Except for Israel, almost no Middle Eastern country has legal laws for abortion. UAE allows an exception if the pregnancy endangers the woman's life or there is evidence that the baby will not survive. The situation remains similar in Indonesia and Pakistan. Abortion in the Philippines has been prohibited for more than a century even as about 1,000 Filipino women die each year from complications. 

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The stringent abortion laws in these countries have specifically been attributed to religious conservatism.  

But it does not end there. Abortion laws in many countries including those mentioned above hold women and, in some cases, even those who help facilitate, accountable for an attempted abortion that violates the designated law. Women are answerable to the court and can be issued a sentence or charged a monetary recompense in accordance with the degree of the violation registered.

Ramifications Of Abortion Ban  

The consequences of an abortion ban are largely irresponsibly overlooked. Abortion laws do not particularly discourage abortions but only deter safe abortion practices. According to a US-based reproductive health non-profit, The Guttmacher Institute, the abortion rate is 37 per 1,000 people in countries that prohibit abortion altogether or allow it in cases with exceptions and 34 per 1,000 people in countries that broadly allow for abortion. The difference is evidently negligible, further highlighting the perils of unsafe abortion practices.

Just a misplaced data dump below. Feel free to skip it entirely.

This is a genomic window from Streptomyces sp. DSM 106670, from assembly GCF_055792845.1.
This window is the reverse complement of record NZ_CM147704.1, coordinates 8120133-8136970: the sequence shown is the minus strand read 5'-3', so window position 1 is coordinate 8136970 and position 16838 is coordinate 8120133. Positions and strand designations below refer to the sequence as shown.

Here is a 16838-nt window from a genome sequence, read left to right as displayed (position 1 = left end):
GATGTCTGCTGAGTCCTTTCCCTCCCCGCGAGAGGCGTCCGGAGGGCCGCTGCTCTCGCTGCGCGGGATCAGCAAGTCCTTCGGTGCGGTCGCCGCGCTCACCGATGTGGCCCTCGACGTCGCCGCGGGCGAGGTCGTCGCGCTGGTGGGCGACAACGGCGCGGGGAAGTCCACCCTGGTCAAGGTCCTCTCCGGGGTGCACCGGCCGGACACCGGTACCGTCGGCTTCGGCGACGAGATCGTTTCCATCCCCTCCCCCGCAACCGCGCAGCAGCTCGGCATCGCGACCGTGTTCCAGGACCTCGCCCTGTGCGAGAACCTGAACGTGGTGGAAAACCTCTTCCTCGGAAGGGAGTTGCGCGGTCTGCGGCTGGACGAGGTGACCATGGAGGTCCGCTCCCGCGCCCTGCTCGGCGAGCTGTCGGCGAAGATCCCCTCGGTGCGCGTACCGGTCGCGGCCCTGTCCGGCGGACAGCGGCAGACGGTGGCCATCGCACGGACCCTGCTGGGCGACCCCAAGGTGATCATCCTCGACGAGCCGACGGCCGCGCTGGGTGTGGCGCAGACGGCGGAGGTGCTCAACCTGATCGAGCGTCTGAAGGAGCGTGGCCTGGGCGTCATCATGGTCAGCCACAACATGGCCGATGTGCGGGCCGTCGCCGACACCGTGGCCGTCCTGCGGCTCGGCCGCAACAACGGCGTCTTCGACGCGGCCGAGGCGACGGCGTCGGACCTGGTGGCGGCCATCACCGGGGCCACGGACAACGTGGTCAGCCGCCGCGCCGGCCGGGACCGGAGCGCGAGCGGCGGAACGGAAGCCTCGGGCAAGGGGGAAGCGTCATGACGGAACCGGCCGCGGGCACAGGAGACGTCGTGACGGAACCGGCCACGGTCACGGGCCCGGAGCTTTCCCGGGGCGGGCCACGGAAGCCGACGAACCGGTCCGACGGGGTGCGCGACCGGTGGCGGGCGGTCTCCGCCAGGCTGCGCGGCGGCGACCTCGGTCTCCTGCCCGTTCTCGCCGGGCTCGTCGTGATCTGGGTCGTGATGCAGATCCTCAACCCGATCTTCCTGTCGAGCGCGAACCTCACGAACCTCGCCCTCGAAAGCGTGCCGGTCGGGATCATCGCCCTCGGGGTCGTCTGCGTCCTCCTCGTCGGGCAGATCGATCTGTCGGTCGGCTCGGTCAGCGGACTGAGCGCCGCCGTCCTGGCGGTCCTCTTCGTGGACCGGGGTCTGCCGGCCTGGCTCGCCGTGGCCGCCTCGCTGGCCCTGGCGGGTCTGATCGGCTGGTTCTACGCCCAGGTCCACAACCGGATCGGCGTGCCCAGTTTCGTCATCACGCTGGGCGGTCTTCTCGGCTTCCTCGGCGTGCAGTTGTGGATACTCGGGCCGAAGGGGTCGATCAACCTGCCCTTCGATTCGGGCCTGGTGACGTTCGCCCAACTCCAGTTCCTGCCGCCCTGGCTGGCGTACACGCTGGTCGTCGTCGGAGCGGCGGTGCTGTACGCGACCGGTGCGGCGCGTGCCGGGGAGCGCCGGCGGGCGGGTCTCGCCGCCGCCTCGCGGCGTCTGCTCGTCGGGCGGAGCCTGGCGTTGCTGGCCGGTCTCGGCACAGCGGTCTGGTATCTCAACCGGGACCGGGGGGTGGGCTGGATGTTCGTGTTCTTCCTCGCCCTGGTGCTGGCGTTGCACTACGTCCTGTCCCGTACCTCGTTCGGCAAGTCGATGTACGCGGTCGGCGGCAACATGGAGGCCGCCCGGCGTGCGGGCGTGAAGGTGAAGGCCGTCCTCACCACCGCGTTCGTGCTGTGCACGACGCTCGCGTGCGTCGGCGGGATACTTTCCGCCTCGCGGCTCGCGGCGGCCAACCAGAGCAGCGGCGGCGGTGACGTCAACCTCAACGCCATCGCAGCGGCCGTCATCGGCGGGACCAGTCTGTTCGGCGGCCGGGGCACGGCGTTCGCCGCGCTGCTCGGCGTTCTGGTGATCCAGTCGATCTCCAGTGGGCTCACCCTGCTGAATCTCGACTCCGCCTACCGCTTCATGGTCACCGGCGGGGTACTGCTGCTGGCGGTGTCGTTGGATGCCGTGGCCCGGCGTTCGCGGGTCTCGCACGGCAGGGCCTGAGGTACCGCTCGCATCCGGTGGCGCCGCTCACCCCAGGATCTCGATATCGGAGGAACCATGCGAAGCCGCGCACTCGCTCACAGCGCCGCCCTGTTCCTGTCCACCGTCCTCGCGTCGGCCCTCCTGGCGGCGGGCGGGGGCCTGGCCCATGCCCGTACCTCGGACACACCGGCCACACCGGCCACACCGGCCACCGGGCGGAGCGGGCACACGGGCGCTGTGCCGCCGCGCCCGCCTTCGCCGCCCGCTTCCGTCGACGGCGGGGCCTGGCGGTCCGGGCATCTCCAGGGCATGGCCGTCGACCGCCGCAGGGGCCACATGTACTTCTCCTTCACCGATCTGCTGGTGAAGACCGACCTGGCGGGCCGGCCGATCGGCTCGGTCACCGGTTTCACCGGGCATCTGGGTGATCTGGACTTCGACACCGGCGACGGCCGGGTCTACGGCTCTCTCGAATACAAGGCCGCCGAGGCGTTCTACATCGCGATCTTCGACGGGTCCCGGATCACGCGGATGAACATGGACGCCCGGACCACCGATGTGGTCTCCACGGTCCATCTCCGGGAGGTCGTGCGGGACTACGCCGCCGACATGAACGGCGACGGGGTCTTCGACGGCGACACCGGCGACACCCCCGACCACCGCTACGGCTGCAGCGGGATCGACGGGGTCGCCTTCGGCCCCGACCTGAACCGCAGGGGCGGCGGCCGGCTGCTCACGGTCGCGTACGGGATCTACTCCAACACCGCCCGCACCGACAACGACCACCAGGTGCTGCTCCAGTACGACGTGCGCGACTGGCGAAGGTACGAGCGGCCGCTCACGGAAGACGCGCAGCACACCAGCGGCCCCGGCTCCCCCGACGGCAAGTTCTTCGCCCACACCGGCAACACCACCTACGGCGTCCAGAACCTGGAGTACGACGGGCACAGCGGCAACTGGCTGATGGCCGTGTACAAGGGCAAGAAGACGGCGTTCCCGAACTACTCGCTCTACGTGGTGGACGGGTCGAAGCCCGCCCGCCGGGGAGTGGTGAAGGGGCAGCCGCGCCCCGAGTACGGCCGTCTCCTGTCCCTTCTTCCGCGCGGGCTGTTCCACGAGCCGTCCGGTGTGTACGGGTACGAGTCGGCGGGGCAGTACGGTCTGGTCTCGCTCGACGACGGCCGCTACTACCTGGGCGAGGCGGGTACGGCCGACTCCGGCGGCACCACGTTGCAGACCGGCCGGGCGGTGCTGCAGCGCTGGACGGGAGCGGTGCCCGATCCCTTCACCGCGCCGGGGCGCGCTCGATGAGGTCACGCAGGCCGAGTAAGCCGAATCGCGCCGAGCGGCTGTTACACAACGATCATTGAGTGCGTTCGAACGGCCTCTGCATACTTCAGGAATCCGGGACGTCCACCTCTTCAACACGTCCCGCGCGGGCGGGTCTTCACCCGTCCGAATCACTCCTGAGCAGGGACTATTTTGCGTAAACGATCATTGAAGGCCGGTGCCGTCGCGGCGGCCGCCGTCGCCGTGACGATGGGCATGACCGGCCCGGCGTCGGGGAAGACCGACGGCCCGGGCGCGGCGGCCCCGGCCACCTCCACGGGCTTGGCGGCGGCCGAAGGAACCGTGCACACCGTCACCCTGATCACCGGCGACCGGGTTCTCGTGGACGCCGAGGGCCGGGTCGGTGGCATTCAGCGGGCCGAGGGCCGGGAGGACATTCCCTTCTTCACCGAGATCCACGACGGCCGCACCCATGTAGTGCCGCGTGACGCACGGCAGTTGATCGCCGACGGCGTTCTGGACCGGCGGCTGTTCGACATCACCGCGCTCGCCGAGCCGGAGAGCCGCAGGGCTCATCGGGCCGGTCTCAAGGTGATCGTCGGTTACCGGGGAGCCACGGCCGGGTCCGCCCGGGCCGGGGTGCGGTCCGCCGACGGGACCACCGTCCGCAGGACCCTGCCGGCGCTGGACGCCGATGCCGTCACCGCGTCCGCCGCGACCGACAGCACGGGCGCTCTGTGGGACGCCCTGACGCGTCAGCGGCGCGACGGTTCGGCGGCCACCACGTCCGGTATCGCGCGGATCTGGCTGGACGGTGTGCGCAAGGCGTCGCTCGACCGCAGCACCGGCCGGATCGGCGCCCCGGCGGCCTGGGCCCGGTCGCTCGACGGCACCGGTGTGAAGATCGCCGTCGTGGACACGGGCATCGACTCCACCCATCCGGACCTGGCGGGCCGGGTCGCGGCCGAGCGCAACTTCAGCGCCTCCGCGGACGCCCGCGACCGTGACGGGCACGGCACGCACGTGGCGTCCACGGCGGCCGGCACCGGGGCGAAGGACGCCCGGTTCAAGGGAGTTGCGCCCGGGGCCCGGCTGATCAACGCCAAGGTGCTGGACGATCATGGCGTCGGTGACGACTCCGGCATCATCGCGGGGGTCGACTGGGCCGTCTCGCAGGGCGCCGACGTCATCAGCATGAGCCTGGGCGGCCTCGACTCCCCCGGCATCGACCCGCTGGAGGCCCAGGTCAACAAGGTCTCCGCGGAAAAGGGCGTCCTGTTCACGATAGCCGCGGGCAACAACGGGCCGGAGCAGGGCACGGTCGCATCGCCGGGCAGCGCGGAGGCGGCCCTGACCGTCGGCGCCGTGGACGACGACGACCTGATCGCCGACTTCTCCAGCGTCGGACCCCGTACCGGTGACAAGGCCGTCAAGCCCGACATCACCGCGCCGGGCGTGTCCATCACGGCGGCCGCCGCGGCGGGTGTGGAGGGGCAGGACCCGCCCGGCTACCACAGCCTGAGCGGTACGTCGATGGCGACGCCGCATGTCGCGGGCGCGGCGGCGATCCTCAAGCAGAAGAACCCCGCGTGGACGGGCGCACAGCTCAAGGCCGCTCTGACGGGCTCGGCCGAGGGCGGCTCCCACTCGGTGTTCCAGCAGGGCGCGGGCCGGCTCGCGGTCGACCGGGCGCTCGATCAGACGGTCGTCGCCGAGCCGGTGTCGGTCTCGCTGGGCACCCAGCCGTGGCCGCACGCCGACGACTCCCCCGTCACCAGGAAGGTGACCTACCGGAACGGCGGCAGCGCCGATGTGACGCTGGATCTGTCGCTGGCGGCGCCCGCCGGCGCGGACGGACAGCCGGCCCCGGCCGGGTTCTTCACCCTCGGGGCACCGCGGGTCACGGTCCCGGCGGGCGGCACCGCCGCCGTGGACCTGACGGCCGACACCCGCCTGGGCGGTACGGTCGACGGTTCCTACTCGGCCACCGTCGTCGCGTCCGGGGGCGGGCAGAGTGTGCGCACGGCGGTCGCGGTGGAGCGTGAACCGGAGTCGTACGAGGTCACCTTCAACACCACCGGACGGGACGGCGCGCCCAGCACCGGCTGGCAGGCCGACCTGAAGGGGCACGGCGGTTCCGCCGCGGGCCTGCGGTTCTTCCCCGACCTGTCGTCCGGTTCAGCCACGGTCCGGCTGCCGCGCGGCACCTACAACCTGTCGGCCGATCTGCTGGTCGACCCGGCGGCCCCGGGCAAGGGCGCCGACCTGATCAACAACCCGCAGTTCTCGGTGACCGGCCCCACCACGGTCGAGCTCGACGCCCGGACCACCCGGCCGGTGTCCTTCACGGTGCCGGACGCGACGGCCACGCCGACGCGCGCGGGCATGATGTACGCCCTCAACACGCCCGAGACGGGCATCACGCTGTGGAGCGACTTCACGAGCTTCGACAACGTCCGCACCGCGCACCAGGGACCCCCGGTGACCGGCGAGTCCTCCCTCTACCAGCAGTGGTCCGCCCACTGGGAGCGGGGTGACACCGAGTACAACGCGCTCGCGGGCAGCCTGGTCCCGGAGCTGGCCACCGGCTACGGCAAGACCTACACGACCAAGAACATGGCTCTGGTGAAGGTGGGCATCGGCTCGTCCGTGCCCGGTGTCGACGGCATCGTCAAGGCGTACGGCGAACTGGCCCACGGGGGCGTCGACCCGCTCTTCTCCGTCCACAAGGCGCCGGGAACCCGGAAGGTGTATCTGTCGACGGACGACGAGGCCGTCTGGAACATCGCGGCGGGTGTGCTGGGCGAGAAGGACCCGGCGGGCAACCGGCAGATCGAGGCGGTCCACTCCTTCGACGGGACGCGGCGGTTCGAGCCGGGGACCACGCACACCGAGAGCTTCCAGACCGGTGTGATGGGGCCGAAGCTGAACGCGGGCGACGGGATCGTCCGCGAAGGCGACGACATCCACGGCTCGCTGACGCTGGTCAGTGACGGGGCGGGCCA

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The World Health Organization (WHO) defines unsafe abortion as “a procedure for terminating an unintended pregnancy carried out either by persons lacking the necessary skills or in an environment that does not conform to minimal medical standards or both.” They provide a figure of approximately 25 million unsafe abortions taking place every year, of which developing countries constitute a majority. WHO cites the same as the third leading cause of maternal deaths worldwide. Unsafe abortions can result in incomplete abortion, haemorrhage, infections, uterine perforation and damage to the genital tract and internal organs. 

According to the Center for Reproductive Rights, a global advocacy group opposed to abortion restrictions, over 90 million women worldwide, 5 per cent of the total women population, live in countries where they cannot access abortion. Inaccessibility to medical services because of the presiding regulations is the reason for fatal casualties. These statistics can be prevented completely by having in place a supportive legal framework and access to a well-functioning health system. Nevertheless, not all hopes are lost as the Center of Reproductive Rights documents ‘monumental gains’ made, with more than 50 countries liberalising their law over the past several decades.